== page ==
A group of Boise attorneys is forming a program to provide free legal help to low-income refugees. Volunteer lawyers will supplement on-going efforts of local law-related organizations to serve the legal needs of the Treasure Valley refugee community. The pro bono lawyers will work closely with the Idaho Volunteer Lawyers Program, Idaho Legal Aid, Intermountain Fair Housing and Concordia Law School to provide hands-on legal services to refugees who meet established income guidelines.
The program will not diminish legal help for non-refugees. Rather, additional lawyers are being recruited to assist refugees with their legal problems.
Additionally, the program will address issues unique to the refugee community. Volunteers will conduct informational presentations for refugees on our legal system and how to acclimate to it. Subjects will include family law, employment issues, consumer rights, immigration issues, and the workings of the criminal justice system. Many refugees come from countries where people avoid the police out of fear of their safety. The Boise Police Department has a good working relationship with the refugee community and the program’s lawyers will assist from the legal standpoint.
The pro bono program will work closely with Jannus, Inc., which operates the Idaho Office for Refugees and a variety of other programs providing social services to the refugee community. Lawyer volunteers will provide a legal component to the outstanding work presently being performed by Jannus.
One other goal of the program is to openly discuss refugee issues and the need support refugee settlement in the community. Idaho has a moral responsibility to welcome refugees into our good-hearted community.
Refugees in Idaho are settled primarily in Boise and Twin Falls. The five-year refugee population in Idaho from FY 2012 to FY 2016 was 4,350, with 3,080 in Boise and 1,270 in Twin Falls. In FY 2016, 1,121 refugees arrived in the State. Of those, 56% came from African countries, 32% were from Near Eastern and South Asian countries (including Bhutan, Iran, Pakistan, Syria and Iraq), and the remainder came from Asia, Europe, and Latin America.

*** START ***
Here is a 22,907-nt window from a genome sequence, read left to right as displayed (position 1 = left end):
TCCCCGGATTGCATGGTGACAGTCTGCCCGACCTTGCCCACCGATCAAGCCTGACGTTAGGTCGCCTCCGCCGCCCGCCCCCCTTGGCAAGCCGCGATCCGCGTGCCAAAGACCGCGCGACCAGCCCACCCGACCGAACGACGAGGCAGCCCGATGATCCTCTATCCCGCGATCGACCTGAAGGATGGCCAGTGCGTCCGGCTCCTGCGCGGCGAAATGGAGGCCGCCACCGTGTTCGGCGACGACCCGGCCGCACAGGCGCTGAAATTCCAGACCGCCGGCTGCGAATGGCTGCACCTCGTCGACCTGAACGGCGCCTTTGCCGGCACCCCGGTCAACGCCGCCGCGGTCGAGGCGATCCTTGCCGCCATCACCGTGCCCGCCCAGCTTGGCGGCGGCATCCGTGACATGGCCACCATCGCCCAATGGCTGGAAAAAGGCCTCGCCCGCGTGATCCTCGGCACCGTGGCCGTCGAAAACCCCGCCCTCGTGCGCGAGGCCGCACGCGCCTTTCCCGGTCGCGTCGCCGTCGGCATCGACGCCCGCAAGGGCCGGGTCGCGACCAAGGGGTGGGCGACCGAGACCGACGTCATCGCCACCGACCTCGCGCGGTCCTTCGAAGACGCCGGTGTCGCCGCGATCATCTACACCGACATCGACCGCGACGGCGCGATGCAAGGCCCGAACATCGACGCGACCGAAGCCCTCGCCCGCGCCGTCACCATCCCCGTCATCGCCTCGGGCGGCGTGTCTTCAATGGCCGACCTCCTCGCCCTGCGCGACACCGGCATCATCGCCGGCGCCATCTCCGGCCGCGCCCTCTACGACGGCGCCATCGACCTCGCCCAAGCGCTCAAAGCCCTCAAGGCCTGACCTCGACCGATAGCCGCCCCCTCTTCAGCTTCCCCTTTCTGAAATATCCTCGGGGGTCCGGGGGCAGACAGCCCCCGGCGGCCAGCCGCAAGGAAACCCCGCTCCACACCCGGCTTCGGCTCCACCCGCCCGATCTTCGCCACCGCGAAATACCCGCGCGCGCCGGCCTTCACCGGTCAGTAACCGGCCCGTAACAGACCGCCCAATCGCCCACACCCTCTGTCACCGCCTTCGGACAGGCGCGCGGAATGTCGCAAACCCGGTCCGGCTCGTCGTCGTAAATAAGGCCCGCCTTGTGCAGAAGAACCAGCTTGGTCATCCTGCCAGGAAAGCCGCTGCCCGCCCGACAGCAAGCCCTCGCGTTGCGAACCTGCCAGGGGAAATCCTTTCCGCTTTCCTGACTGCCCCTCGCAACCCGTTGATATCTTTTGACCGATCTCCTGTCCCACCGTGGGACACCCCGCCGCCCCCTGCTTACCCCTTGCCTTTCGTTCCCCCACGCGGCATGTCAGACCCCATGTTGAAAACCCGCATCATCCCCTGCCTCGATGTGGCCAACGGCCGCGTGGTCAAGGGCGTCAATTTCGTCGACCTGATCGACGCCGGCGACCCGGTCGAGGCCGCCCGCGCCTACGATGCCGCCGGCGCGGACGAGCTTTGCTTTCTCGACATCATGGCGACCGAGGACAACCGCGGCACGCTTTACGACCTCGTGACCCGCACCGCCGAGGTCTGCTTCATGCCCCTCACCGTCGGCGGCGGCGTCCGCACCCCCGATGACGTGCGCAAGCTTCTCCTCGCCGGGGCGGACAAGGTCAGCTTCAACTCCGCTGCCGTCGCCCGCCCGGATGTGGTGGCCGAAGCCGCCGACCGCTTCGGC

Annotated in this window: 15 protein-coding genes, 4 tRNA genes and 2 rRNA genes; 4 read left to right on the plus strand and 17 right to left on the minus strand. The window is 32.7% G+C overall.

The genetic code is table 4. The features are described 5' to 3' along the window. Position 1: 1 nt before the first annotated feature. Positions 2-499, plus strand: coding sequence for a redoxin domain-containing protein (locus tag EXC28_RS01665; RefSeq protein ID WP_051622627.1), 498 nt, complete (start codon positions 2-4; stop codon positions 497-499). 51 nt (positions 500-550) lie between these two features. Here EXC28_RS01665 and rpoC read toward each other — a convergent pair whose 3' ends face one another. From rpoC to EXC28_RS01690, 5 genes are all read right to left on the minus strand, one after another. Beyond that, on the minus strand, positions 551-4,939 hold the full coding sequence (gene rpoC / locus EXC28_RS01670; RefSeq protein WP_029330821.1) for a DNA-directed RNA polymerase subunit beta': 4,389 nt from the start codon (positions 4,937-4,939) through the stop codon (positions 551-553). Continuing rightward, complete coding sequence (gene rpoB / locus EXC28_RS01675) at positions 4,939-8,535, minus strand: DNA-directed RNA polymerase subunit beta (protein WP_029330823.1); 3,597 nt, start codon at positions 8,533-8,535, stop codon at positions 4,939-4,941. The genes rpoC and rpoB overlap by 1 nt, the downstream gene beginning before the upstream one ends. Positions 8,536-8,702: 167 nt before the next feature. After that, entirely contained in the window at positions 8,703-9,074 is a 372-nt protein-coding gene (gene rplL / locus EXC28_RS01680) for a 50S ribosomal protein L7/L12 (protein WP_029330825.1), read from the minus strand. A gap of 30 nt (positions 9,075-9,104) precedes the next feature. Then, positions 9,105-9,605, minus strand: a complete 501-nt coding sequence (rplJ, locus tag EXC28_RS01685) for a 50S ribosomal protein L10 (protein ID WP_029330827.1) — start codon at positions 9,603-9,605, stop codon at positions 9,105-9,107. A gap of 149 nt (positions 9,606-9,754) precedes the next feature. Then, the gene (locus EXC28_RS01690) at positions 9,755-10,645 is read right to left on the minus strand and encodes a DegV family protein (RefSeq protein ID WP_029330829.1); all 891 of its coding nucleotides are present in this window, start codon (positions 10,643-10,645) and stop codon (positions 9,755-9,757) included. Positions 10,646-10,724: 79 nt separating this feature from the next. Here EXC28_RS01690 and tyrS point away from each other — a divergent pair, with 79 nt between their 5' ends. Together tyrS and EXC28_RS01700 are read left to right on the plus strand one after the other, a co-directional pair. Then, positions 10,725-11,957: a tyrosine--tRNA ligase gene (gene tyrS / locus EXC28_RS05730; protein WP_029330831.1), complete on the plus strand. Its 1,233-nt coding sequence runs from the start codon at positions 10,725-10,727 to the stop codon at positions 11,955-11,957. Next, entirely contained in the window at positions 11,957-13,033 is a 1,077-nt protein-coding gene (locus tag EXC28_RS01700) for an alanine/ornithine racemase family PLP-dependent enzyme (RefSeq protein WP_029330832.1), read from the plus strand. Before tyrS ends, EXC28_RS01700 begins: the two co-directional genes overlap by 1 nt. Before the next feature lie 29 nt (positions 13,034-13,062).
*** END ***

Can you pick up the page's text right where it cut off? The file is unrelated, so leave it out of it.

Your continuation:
While the refugees in the community are from many different countries, those coming from Middle Eastern countries have been the subject of discussion in recent months. Concerns being raised about those folks are completely unfounded. If people would take the time to get to know our refugee community, it would become clear that they just want what we all do—to live and raise their families in a safe environment.
There is another reason the U.S. must provide safe harbor for refugees from the Middle East. The invasion of Iraq set off a chain of events that produced the greatest refugee crisis in recent history. Since the United States was a large contributor to the refugee crisis in the Middle East, our country can’t simply turn its back on these unfortunate people. We have an ethical obligation to provide safe harbor for some of the people we helped to misplace. Many of these refugees have been subjected to unspeakable horrors and we should step forward to give them refuge.
The chance of a refugee being a disguised terrorist is virtually nonexistent. If a terrorist wanted to get into this country, he could do it quicker and with much less vetting by getting a tourist or student visa, like the 911 hijackers did. Sitting around a hot and dusty refugee camp in the Middle East for years and hoping to be referred to the U.S. refugee program for additional screening for another couple of years would not make much sense. The U.S. subjects refugees from all countries to very careful screening, which has effectively eliminated any threat to our communities.
The pro bono group is getting organized in the Treasure Valley and will continue to recruit more attorney volunteers for that area. Organizers have been in contact with attorneys in the Magic Valley and plan to set up a similar program in Twin Falls soon.